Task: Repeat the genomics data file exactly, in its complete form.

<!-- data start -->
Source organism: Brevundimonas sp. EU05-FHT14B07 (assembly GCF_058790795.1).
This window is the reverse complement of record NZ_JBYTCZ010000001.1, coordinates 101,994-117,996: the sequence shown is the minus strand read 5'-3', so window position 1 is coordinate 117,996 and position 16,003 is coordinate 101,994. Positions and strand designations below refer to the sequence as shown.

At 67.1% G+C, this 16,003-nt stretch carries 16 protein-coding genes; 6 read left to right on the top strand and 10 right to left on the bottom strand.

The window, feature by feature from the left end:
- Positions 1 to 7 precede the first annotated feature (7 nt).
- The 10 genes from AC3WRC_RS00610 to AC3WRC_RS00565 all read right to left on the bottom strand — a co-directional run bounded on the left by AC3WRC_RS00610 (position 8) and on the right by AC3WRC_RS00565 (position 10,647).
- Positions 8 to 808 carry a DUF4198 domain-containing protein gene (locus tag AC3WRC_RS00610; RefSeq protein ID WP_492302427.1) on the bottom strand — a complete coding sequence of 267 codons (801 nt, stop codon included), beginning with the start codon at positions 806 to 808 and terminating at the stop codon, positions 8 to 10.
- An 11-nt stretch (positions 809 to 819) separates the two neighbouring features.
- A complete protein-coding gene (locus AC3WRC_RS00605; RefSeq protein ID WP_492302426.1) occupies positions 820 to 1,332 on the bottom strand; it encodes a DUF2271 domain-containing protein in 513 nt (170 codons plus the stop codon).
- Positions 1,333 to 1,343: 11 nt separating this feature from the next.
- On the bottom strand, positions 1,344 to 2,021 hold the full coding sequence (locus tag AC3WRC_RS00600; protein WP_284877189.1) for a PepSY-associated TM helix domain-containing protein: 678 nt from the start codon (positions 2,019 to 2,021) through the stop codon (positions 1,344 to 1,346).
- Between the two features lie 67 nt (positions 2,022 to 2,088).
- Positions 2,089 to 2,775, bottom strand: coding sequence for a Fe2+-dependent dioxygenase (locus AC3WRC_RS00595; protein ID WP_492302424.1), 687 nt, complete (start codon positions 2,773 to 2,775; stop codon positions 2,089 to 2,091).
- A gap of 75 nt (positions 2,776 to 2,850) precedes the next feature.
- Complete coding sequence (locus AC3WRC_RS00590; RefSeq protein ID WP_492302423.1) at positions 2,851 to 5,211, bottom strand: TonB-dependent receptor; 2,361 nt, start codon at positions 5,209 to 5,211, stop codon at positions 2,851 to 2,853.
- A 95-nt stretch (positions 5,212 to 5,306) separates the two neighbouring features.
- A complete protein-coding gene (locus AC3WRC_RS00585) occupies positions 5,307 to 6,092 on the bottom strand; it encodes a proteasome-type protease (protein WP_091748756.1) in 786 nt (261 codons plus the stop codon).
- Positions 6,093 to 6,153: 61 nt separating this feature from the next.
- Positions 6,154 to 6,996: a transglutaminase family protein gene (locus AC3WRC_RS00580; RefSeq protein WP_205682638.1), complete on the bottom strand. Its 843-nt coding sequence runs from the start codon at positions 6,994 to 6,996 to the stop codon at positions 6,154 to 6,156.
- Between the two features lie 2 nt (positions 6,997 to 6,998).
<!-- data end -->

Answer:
Source organism: Brevundimonas sp. EU05-FHT14B07 (assembly GCF_058790795.1).
This window is the reverse complement of record NZ_JBYTCZ010000001.1, coordinates 101,994-117,996: the sequence shown is the minus strand read 5'-3', so window position 1 is coordinate 117,996 and position 16,003 is coordinate 101,994. Positions and strand designations below refer to the sequence as shown.

At 67.1% G+C, this 16,003-nt stretch carries 16 protein-coding genes; 6 read left to right on the top strand and 10 right to left on the bottom strand.

The window, feature by feature from the left end:
- Positions 1 to 7 precede the first annotated feature (7 nt).
- The 10 genes from AC3WRC_RS00610 to AC3WRC_RS00565 all read right to left on the bottom strand — a co-directional run bounded on the left by AC3WRC_RS00610 (position 8) and on the right by AC3WRC_RS00565 (position 10,647).
- Positions 8 to 808 carry a DUF4198 domain-containing protein gene (locus tag AC3WRC_RS00610; RefSeq protein ID WP_492302427.1) on the bottom strand — a complete coding sequence of 267 codons (801 nt, stop codon included), beginning with the start codon at positions 806 to 808 and terminating at the stop codon, positions 8 to 10.
- An 11-nt stretch (positions 809 to 819) separates the two neighbouring features.
- A complete protein-coding gene (locus AC3WRC_RS00605; RefSeq protein ID WP_492302426.1) occupies positions 820 to 1,332 on the bottom strand; it encodes a DUF2271 domain-containing protein in 513 nt (170 codons plus the stop codon).
- Positions 1,333 to 1,343: 11 nt separating this feature from the next.
- On the bottom strand, positions 1,344 to 2,021 hold the full coding sequence (locus tag AC3WRC_RS00600; protein WP_284877189.1) for a PepSY-associated TM helix domain-containing protein: 678 nt from the start codon (positions 2,019 to 2,021) through the stop codon (positions 1,344 to 1,346).
- Between the two features lie 67 nt (positions 2,022 to 2,088).
- Positions 2,089 to 2,775, bottom strand: coding sequence for a Fe2+-dependent dioxygenase (locus AC3WRC_RS00595; protein ID WP_492302424.1), 687 nt, complete (start codon positions 2,773 to 2,775; stop codon positions 2,089 to 2,091).
- A gap of 75 nt (positions 2,776 to 2,850) precedes the next feature.
- Complete coding sequence (locus AC3WRC_RS00590; RefSeq protein ID WP_492302423.1) at positions 2,851 to 5,211, bottom strand: TonB-dependent receptor; 2,361 nt, start codon at positions 5,209 to 5,211, stop codon at positions 2,851 to 2,853.
- A 95-nt stretch (positions 5,212 to 5,306) separates the two neighbouring features.
- A complete protein-coding gene (locus AC3WRC_RS00585) occupies positions 5,307 to 6,092 on the bottom strand; it encodes a proteasome-type protease (protein WP_091748756.1) in 786 nt (261 codons plus the stop codon).
- Positions 6,093 to 6,153: 61 nt separating this feature from the next.
- Positions 6,154 to 6,996: a transglutaminase family protein gene (locus AC3WRC_RS00580; RefSeq protein WP_205682638.1), complete on the bottom strand. Its 843-nt coding sequence runs from the start codon at positions 6,994 to 6,996 to the stop codon at positions 6,154 to 6,156.
- Between the two features lie 2 nt (positions 6,997 to 6,998).